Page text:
German war veterans take part in public ceremonies only when they are invited abroad to join commemorative events with old soldiers from other countries.

The German version of Veterans Day is called “National Day of Mourning.”

There is no pride mixed in with the sorrow, and there are no parades of old soldiers. Instead, politicians lay wreaths to commemorate those of all nations killed in all wars.

The bloody, mud-soaked, rat-infested stalemate of trench warfare along the Western Front in France and Belgium was broken only after the United States entered the war in 1917.

More than 100,000 U.S. troops perished in the conflict, which marked the U.S. emergence as a global superpower.

The crippling reparations imposed by the victorious Entente Powers on Germany in 1919 are widely seen as having partly caused the turmoil that aided Adolf Hitler’s rise to power.

German newspapers started reporting about Mr. Kastner’s death only after international press had noticed it.

“An unwritten law states that the victors have justice on their side,” wrote conservative German newspaper Die Welt. “That includes dictating reparations and the form of remembrance. The losers escape into a feeling of self-pity and self-denial which they like to alleviate by forgetting.”

Mr. Kastner didn’t talk much about his experiences during the war, said his son Peter.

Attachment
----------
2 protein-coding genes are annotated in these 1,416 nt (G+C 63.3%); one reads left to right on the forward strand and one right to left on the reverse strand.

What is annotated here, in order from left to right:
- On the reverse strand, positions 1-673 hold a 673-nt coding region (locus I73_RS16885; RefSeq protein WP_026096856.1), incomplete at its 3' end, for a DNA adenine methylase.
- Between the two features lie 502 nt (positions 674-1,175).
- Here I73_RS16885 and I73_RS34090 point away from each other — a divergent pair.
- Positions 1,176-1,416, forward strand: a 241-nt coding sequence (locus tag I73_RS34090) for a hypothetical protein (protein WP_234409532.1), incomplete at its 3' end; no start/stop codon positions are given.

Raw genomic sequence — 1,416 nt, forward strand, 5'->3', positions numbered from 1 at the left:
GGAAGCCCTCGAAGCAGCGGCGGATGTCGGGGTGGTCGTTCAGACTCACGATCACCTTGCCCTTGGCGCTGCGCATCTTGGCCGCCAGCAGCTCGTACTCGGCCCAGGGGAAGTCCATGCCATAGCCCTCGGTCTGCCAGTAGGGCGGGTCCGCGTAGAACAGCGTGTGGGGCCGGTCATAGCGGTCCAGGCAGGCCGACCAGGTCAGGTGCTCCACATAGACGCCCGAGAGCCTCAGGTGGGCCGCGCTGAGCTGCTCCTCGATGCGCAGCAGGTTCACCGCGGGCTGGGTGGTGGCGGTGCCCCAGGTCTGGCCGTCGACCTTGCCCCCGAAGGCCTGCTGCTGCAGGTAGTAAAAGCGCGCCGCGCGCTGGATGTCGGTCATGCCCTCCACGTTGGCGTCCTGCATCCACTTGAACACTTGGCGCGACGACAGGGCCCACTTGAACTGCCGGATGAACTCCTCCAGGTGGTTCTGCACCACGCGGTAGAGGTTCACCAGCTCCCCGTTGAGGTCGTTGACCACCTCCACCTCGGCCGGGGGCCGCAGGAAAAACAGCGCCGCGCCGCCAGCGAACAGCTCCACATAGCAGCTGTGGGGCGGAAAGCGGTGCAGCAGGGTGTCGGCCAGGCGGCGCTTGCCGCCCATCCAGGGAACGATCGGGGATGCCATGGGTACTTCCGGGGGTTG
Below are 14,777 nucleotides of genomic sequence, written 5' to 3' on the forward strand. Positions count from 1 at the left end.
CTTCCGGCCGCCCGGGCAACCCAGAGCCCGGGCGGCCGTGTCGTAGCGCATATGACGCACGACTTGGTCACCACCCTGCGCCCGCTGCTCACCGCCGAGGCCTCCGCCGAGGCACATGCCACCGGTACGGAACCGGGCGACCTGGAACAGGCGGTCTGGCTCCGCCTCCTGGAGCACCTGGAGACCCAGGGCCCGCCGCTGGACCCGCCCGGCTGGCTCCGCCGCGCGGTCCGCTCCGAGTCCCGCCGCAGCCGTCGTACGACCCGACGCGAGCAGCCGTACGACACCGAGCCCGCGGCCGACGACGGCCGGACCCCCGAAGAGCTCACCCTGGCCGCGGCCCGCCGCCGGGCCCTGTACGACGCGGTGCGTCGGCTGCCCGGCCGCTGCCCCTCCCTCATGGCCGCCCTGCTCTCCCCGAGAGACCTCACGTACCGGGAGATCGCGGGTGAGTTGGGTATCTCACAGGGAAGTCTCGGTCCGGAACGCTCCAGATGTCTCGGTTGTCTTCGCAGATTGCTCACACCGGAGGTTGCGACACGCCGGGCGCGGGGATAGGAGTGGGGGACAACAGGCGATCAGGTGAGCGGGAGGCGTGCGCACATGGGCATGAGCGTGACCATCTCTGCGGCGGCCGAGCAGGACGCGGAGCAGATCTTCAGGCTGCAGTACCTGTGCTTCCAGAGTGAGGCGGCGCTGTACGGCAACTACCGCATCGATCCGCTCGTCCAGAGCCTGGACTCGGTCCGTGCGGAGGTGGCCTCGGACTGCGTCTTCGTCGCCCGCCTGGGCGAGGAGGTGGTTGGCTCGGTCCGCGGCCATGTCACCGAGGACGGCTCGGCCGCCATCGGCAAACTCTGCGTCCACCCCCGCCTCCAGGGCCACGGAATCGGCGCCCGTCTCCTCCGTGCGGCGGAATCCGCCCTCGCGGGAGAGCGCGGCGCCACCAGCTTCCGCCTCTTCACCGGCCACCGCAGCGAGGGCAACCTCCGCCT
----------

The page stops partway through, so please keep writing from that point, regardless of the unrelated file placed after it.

Erich Kastner was born in the city of Leipzig on March 10, 1900, and joined the army in July 1918, just four months before the end of the war, after he had finished his high school exams.

He served in an infantry regiment on the Western Front in Belgium at a time when the German line was starting to collapse.

“He said he wasn’t involved in any fighting,” said the younger Mr. Kastner. “But he used to tell us that he took part in the last military parade to be held in front of Emperor Wilhelm.”

Erich Kastner embodied the link between the two wars. He was called up again at the start of World War II and served in the ground staff of the Luftwaffe air force in Czechoslovakia and later in France, his son said.

After the war, he became a high court judge in northern Germany and won the Order of Merit from the state of Lower Saxony.

There are an estimated three World War I veterans left in the United States, one in Canada, three in Britain, three in Australia, one in France, one in Turkey and two in Italy.

One lives in Germany, Fritz Kunstler, 107, who fought not for the German army but for the allied Austro-Hungarian army.

Erich Kastner had started receiving letters and requests for autographs from people in Britain and the United States last year, when the Wikipedia online encyclopedia listed him as the last surviving German army veteran of the conflict, his son said.

“But my father didn’t really want to deal with all that,” said Peter Kastner. “He was mentally alert until his death, but he had trouble with his eyesight and he couldn’t walk very well. Only the day before his death, he had a chat with a former colleague on the telephone. But after that he didn’t seem to want to go on. He died the next day.”